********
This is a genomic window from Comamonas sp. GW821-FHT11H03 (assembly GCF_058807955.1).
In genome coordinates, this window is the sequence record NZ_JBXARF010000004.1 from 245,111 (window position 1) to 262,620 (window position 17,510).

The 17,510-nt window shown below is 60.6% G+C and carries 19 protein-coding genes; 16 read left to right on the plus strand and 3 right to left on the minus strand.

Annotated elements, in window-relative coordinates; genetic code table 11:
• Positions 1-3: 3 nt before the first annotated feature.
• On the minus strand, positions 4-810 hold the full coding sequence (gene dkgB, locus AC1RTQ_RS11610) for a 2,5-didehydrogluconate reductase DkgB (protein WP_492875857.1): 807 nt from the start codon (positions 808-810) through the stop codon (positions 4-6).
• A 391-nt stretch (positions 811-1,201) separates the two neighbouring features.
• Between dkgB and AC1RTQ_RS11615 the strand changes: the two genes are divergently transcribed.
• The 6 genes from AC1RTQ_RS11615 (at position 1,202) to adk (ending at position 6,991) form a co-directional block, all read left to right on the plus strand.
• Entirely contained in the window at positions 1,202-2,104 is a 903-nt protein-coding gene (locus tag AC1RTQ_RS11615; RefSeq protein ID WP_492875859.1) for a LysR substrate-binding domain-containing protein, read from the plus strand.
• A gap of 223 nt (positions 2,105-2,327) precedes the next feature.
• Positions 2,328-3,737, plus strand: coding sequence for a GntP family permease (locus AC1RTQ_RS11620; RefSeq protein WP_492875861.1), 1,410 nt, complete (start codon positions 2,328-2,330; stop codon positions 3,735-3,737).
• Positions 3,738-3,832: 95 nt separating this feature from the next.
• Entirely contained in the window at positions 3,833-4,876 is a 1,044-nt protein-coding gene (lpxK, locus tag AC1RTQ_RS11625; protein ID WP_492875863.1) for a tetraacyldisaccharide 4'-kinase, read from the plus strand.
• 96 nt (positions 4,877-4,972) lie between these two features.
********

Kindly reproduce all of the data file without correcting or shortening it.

This is a genomic window from Comamonas sp. GW821-FHT11H03 (assembly GCF_058807955.1).
In genome coordinates, this window is the sequence record NZ_JBXARF010000004.1 from 245,111 (window position 1) to 262,620 (window position 17,510).

The 17,510-nt window shown below is 60.6% G+C and carries 19 protein-coding genes; 16 read left to right on the plus strand and 3 right to left on the minus strand.

Annotated elements, in window-relative coordinates; genetic code table 11:
• Positions 1-3: 3 nt before the first annotated feature.
• On the minus strand, positions 4-810 hold the full coding sequence (gene dkgB, locus AC1RTQ_RS11610) for a 2,5-didehydrogluconate reductase DkgB (protein WP_492875857.1): 807 nt from the start codon (positions 808-810) through the stop codon (positions 4-6).
• A 391-nt stretch (positions 811-1,201) separates the two neighbouring features.
• Between dkgB and AC1RTQ_RS11615 the strand changes: the two genes are divergently transcribed.
• The 6 genes from AC1RTQ_RS11615 (at position 1,202) to adk (ending at position 6,991) form a co-directional block, all read left to right on the plus strand.
• Entirely contained in the window at positions 1,202-2,104 is a 903-nt protein-coding gene (locus tag AC1RTQ_RS11615; RefSeq protein ID WP_492875859.1) for a LysR substrate-binding domain-containing protein, read from the plus strand.
• A gap of 223 nt (positions 2,105-2,327) precedes the next feature.
• Positions 2,328-3,737, plus strand: coding sequence for a GntP family permease (locus AC1RTQ_RS11620; RefSeq protein WP_492875861.1), 1,410 nt, complete (start codon positions 2,328-2,330; stop codon positions 3,735-3,737).
• Positions 3,738-3,832: 95 nt separating this feature from the next.
• Entirely contained in the window at positions 3,833-4,876 is a 1,044-nt protein-coding gene (lpxK, locus tag AC1RTQ_RS11625; protein ID WP_492875863.1) for a tetraacyldisaccharide 4'-kinase, read from the plus strand.
• 96 nt (positions 4,877-4,972) lie between these two features.